Carlos Wesley "Don" Byas was another American saxophonist who had a better time in Europe than he did in the United States. In 1946 he went to Paris to tour with other great jazz musicians, and remained in the European mainland for the rest of his life, dying of lung cancer 26 years later at the age of 59.
Baldwin was one of those rare talents whose vision was far ahead of his time. As a novelist, playwright, essayist, and social critic, he spent his entire career exploring the complexities of racial, sexual, and class disputes across western societies in general and throughout America in particular. His sexual orientation studies came way before the gay liberation movement in the 20th century, and he anticipated its spirit by decades. Facing constant racial discrimination, Baldwin became thoroughly disenchanted about life in the United States for minorities, especially after a particularly upsetting incident in which he was refused service at a restaurant for being black. So he left America when he was 24 and settled in Paris and never looked back. The U.S. lost an extraordinary icon right there.
McKay immigrated from Jamaica to the U.S. in 1912 to pursue a literary career. He was initially shocked by the extreme racism against African-Americans in the south, where segregation was rampant, which inspired him to write poetry about the situation. He became drawn to communism as well and moved to Russia for a while to better understand it. After some years, McKay was disillusioned with the communist ideal, but remained firmly convinced racism was the biggest issue plaguing America at the time. His texts focused on challenging white authority and on celebrating his own Jamaican heritage.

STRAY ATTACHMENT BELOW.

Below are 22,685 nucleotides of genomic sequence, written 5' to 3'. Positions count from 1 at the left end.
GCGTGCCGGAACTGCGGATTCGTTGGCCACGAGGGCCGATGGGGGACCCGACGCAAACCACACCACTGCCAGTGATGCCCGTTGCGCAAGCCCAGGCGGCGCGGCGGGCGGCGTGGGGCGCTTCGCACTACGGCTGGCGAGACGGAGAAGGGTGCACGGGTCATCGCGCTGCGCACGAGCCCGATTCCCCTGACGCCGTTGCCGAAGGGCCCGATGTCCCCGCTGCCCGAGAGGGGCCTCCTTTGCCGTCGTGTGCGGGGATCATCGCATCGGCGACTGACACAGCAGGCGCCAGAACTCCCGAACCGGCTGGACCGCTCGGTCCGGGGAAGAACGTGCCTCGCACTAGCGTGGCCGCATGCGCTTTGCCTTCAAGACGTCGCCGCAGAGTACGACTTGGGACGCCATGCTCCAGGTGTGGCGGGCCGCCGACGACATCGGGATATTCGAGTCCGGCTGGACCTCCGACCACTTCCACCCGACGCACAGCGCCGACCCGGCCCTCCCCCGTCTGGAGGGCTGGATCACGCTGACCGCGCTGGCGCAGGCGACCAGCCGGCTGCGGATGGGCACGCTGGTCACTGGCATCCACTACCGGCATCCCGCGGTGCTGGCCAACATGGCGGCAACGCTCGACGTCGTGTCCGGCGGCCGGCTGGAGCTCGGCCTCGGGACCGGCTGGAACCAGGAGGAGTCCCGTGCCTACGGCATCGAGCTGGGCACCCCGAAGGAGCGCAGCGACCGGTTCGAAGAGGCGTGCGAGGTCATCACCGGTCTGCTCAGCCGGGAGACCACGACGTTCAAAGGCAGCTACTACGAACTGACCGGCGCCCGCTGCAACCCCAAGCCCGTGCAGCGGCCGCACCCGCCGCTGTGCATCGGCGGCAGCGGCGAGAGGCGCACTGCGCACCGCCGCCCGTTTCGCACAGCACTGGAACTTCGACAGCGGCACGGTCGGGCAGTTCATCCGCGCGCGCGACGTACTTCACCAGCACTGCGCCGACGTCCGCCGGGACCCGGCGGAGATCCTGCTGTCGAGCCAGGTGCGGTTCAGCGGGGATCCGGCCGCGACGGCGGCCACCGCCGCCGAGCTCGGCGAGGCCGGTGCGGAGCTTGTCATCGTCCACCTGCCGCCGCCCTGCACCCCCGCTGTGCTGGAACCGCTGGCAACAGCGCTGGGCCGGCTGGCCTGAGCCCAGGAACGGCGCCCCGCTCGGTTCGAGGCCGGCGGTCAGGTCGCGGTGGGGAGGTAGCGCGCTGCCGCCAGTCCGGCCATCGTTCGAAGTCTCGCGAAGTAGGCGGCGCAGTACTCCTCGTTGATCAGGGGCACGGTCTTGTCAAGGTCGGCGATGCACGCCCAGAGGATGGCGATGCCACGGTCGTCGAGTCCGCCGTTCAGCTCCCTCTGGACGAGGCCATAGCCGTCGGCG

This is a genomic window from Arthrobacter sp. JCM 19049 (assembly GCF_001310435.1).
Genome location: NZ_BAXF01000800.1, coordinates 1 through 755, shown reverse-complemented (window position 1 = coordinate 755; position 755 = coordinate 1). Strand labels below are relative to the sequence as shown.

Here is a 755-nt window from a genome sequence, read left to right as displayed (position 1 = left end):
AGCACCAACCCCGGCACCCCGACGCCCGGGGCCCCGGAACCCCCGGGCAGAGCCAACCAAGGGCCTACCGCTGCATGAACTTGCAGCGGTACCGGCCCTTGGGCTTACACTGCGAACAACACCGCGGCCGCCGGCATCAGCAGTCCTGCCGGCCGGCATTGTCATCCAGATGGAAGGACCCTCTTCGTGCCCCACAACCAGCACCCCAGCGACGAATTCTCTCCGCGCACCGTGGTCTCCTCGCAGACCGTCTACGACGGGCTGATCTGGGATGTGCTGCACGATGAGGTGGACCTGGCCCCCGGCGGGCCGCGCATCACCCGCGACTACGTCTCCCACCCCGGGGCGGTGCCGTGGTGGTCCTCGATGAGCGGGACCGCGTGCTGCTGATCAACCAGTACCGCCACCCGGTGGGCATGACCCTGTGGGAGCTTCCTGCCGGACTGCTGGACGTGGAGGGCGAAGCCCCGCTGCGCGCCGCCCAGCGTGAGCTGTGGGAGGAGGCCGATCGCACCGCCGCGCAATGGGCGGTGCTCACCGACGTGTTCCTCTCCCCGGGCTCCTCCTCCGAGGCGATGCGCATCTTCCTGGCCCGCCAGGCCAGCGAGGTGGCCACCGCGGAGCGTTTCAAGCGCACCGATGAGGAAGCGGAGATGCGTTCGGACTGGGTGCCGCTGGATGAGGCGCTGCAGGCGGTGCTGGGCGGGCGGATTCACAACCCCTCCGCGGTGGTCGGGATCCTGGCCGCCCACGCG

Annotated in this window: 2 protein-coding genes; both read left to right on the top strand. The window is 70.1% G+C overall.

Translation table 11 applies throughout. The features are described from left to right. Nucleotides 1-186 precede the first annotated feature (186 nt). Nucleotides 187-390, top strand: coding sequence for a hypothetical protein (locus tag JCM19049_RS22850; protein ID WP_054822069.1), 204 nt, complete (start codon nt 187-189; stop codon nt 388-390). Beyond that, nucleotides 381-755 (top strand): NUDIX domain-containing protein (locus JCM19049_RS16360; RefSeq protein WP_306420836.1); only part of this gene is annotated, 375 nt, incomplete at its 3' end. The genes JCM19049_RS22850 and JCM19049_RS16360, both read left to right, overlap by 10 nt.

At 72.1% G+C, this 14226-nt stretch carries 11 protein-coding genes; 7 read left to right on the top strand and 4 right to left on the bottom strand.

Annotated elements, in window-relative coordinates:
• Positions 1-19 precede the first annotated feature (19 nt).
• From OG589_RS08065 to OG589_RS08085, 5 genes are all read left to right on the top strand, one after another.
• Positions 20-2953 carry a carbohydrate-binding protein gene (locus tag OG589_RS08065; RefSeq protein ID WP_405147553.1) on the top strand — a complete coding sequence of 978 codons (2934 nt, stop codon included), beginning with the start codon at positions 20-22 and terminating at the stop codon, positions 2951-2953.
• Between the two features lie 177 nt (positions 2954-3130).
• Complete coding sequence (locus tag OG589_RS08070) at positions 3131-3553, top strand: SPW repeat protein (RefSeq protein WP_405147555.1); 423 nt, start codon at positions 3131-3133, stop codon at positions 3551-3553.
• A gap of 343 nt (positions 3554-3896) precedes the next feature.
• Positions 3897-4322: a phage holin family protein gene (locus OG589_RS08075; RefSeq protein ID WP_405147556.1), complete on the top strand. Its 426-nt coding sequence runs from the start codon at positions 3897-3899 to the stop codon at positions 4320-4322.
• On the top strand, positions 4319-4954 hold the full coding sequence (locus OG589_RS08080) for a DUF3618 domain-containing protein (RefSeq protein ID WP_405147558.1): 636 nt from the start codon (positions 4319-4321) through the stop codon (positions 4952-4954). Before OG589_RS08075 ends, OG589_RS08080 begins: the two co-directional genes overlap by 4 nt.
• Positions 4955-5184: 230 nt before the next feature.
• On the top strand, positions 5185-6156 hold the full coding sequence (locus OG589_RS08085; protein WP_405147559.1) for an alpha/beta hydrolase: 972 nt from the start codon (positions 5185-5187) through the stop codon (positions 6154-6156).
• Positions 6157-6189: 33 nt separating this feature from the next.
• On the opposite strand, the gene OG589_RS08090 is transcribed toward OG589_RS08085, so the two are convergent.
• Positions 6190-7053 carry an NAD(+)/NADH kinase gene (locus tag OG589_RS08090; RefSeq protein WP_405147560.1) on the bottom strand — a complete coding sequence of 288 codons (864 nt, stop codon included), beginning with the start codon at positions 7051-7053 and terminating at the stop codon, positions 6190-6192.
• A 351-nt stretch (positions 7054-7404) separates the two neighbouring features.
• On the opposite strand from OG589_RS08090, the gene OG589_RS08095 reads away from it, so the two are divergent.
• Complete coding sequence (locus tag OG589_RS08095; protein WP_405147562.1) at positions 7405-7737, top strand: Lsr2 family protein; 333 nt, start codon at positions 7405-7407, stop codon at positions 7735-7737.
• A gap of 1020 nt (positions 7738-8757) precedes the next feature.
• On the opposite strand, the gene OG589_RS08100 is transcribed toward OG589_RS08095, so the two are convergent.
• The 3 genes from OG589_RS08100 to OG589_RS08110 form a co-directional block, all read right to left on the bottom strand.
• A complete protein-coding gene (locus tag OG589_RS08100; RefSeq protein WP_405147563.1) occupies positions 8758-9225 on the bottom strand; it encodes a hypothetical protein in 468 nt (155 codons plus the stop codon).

Josephine Baker was an American-born entertainer who was adopted by France in the 20s. She was a celebrated dancer during her early career in New York, and later became a notable character both in World War II and in the American Civil Rights movement. In Europe, she reached international fame, where she was part of the French Resistance against the Nazi Occupation.
After the war, she was named a Chevalier of the Legion of Honor (the highest French order of merit), and awarded the Croix de Guerre. In the 50s she became involved with the struggle of African-Americans to secure basic civil rights in the U.S., and she was even offered the unofficial leadership movement after Martin Luther King Jr.’s assassination (which she declined for the sake of her children).
Two years before she died, Josephine Baker summarized the feelings shared by most on this list.
“One day I realized I was living in a country where I was afraid to be black…So I left. I had been suffocating in the United States…. A lot of us left, not because we wanted to leave, but because we couldn’t stand it anymore…. I felt liberated in Paris.”
Speaking from the heart of her brothers and sisters, representing whole generations of people systematically oppressed by a toxic U.S. mentality (back when, according to some, “America was great”), Josephine’s words echo through the hearts of millions even to this day.